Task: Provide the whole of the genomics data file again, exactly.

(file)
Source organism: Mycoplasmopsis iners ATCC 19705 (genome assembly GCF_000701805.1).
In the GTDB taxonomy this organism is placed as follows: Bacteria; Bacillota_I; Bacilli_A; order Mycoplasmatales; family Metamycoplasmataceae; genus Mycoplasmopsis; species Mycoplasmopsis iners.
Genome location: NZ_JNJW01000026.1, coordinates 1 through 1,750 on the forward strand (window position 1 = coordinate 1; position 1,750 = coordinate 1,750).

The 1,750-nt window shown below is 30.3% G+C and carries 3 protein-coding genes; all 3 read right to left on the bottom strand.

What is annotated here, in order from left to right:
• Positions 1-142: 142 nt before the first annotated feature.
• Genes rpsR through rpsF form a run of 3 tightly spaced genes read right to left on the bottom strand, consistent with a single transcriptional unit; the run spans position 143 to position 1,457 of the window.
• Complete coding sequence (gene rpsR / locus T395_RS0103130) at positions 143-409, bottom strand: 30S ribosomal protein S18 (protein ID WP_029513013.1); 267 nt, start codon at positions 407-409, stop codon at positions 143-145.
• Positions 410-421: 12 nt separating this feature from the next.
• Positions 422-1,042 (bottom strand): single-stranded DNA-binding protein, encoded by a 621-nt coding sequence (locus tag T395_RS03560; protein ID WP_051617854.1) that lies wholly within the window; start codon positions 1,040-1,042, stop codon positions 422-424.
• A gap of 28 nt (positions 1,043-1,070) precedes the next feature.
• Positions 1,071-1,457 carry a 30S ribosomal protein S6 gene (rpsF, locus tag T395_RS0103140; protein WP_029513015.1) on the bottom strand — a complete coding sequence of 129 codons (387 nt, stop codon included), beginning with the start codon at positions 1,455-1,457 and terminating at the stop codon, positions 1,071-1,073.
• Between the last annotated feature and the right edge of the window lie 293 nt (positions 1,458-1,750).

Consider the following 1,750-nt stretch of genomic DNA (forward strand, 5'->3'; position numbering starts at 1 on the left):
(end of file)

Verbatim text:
Source organism: Mycoplasmopsis iners ATCC 19705 (genome assembly GCF_000701805.1).
In the GTDB taxonomy this organism is placed as follows: Bacteria; Bacillota_I; Bacilli_A; order Mycoplasmatales; family Metamycoplasmataceae; genus Mycoplasmopsis; species Mycoplasmopsis iners.
Genome location: NZ_JNJW01000026.1, coordinates 1 through 1,750 on the forward strand (window position 1 = coordinate 1; position 1,750 = coordinate 1,750).

The 1,750-nt window shown below is 30.3% G+C and carries 3 protein-coding genes; all 3 read right to left on the bottom strand.

What is annotated here, in order from left to right:
• Positions 1-142: 142 nt before the first annotated feature.
• Genes rpsR through rpsF form a run of 3 tightly spaced genes read right to left on the bottom strand, consistent with a single transcriptional unit; the run spans position 143 to position 1,457 of the window.
• Complete coding sequence (gene rpsR / locus T395_RS0103130) at positions 143-409, bottom strand: 30S ribosomal protein S18 (protein ID WP_029513013.1); 267 nt, start codon at positions 407-409, stop codon at positions 143-145.
• Positions 410-421: 12 nt separating this feature from the next.
• Positions 422-1,042 (bottom strand): single-stranded DNA-binding protein, encoded by a 621-nt coding sequence (locus tag T395_RS03560; protein ID WP_051617854.1) that lies wholly within the window; start codon positions 1,040-1,042, stop codon positions 422-424.
• A gap of 28 nt (positions 1,043-1,070) precedes the next feature.
• Positions 1,071-1,457 carry a 30S ribosomal protein S6 gene (rpsF, locus tag T395_RS0103140; protein WP_029513015.1) on the bottom strand — a complete coding sequence of 129 codons (387 nt, stop codon included), beginning with the start codon at positions 1,455-1,457 and terminating at the stop codon, positions 1,071-1,073.
• Between the last annotated feature and the right edge of the window lie 293 nt (positions 1,458-1,750).

Consider the following 1,750-nt stretch of genomic DNA (forward strand, 5'->3'; position numbering starts at 1 on the left):